Mr. Lockhart was alluding to tensions between MasterCard and Europay that he said stood in the way of a fruitful partnership.
He said Europay had grown into a "superstructure" that became more concerned with "self-preservation and sovereignty" than with enforcing an old partnership agreement with no teeth. MasterCard's 12% equity position in Europay didn't buy much influence.
Meanwhile, Mr. Lockhart and his team ran up against Ron H. Williams, Europay's imperious chief executive officer, who retired in June.
"Give Ron Williams his due," Mr. Lockhart said. "He created a company that didn't exist before," uniting people and groups "who aren't always congenial. He did the product integration" of the Eurocard and Eurocheque families under one structure "and had excellent communications and packaging of materials."
But Mr. Lockhart blamed the Williams administration for blocking progress toward global acceptance and intersystem efficiencies.
"Underneath the covers of partnership, things were broken," Mr. Lockhart said.
This spring - even after a year of what Mr. Lockhart termed "tortuous negotiations" that produced basic agreements, which had been passed to the staff level for refining - the MasterCard CEO was again frustrated and "ready to pull the plug."
"I have no doubt that, people being people, there was fault on both sides," Mr. Lockhart said. "But we had to get back to the basic objective of improved acceptance."
If Europay were going to obstruct, Mr. Lockhart would issue an ultimatum. Reluctantly, he said, he would bypass Europay with an acceptance network made up of sizable MasterCard banks.
"I communicated I was fed up, and that probably led to some of the comments made about us in Seville," he said, referring to the site of Europay's convention in Spain in early June. Making his farewell appearance there, Mr. Williams said little about MasterCard - he did praise Mr. Lockhart's predecessor - but some of his senior people pointedly criticized MasterCard for wanting to impose order on European payment brands.
Christopher D. Thom, MasterCard's executive vice president for franchise management, suffered those barbs in Seville as head of the MasterCard staff delegation. Mr. Thom, formerly of Midland Bank, said he was restlessly nearing the end of a year trying to be "conciliator for a relationship that was difficult."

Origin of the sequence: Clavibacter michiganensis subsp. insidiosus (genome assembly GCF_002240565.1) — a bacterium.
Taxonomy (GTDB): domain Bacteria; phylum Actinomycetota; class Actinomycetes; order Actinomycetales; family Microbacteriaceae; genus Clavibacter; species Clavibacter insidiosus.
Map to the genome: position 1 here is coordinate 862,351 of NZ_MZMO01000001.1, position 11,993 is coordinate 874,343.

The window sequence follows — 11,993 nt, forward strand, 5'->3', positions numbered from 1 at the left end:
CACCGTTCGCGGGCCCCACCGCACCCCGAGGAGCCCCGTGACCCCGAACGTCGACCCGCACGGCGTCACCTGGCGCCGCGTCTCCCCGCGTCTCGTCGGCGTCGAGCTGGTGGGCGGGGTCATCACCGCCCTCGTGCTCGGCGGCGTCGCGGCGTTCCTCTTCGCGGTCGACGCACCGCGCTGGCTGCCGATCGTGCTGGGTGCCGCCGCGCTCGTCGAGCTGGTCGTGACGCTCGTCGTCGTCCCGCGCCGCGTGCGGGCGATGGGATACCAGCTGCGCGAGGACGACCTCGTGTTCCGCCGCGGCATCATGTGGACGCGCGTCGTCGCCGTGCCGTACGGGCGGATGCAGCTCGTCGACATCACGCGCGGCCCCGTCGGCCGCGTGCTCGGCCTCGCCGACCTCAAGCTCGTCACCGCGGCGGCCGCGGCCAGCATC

But within weeks, he said, "Europay and the Europay members fully bought into a process ... that moves us toward a global brand. That's extremely good news."
Mr. Williams' departure after the Seville conference certainly helped Mr. Lockhart, Mr. Thom, MasterCard's top European executive Robert Selander, and the new Europay chief executive Louis-Noel Joly to get the discussions back on track in time for their international board meeting in London at the end of June.
Mr. Lockhart had decided that would be the time to "fish or cut bait."
The agreement came together. Mr. Lockhart won acceptance of what he calls "rules of the road," including global brand consolidation, operating and marketing standards, a unified rules structure, and a balancing of power between credit-dominant entities like MasterCard U.S. and more debit- oriented ones like Europay.
"The deal is good for both parties," Mr. Lockhart said. "MasterCard gets quality, end-to-end standards. Europay gets participation in a global system and a path to a greater voice in the enterprise.
"Working with the biggest banks and the best network in Europe, we can have the best acceptance network in Europe," he said - assuming Mr. Thom and other key marketing and technology people on both sides successfully carry out the game plan.
Their efforts to this point were symbolized by a new credit card logo for Europe that will include the Eurocard name but display it noticeably less prominently than MasterCard. The MasterCard image itself is being emboldened and "refreshed" - the company is putting finishing touches on the design before starting a two- to three-year global conversion.
As if on cue, Europay announced at the end of July that it had won away from Visa the allegiance of the Spanish Savings Banks Association. The members expect to issue six million MasterCard (credit), Maestro (debit), and Clip (electronic purse) cards within two years.
Europay's Mr. Joly said the banks had been drawn to his association's "comprehensive range of products and services."